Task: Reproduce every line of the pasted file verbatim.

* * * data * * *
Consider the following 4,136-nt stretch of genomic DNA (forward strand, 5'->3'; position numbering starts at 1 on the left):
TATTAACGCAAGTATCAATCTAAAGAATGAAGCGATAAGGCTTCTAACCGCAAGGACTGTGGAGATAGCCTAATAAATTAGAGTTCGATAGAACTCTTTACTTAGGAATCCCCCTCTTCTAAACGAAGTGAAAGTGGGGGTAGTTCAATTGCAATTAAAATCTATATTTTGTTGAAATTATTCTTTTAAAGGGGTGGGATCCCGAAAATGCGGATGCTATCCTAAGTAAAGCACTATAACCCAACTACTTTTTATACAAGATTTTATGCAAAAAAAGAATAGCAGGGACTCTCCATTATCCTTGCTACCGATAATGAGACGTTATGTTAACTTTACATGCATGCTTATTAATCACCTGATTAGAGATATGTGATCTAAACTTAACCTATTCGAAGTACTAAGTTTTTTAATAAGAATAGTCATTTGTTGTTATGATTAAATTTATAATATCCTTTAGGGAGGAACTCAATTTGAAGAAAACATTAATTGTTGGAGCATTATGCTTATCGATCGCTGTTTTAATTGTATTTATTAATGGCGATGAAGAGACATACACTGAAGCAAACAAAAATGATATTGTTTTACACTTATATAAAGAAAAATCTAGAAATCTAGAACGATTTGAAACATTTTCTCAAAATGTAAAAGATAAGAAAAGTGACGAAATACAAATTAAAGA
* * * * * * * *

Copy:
Consider the following 4,136-nt stretch of genomic DNA (forward strand, 5'->3'; position numbering starts at 1 on the left):
TATTAACGCAAGTATCAATCTAAAGAATGAAGCGATAAGGCTTCTAACCGCAAGGACTGTGGAGATAGCCTAATAAATTAGAGTTCGATAGAACTCTTTACTTAGGAATCCCCCTCTTCTAAACGAAGTGAAAGTGGGGGTAGTTCAATTGCAATTAAAATCTATATTTTGTTGAAATTATTCTTTTAAAGGGGTGGGATCCCGAAAATGCGGATGCTATCCTAAGTAAAGCACTATAACCCAACTACTTTTTATACAAGATTTTATGCAAAAAAAGAATAGCAGGGACTCTCCATTATCCTTGCTACCGATAATGAGACGTTATGTTAACTTTACATGCATGCTTATTAATCACCTGATTAGAGATATGTGATCTAAACTTAACCTATTCGAAGTACTAAGTTTTTTAATAAGAATAGTCATTTGTTGTTATGATTAAATTTATAATATCCTTTAGGGAGGAACTCAATTTGAAGAAAACATTAATTGTTGGAGCATTATGCTTATCGATCGCTGTTTTAATTGTATTTATTAATGGCGATGAAGAGACATACACTGAAGCAAACAAAAATGATATTGTTTTACACTTATATAAAGAAAAATCTAGAAATCTAGAACGATTTGAAACATTTTCTCAAAATGTAAAAGATAAGAAAAGTGACGAAATACAAATTAAAGA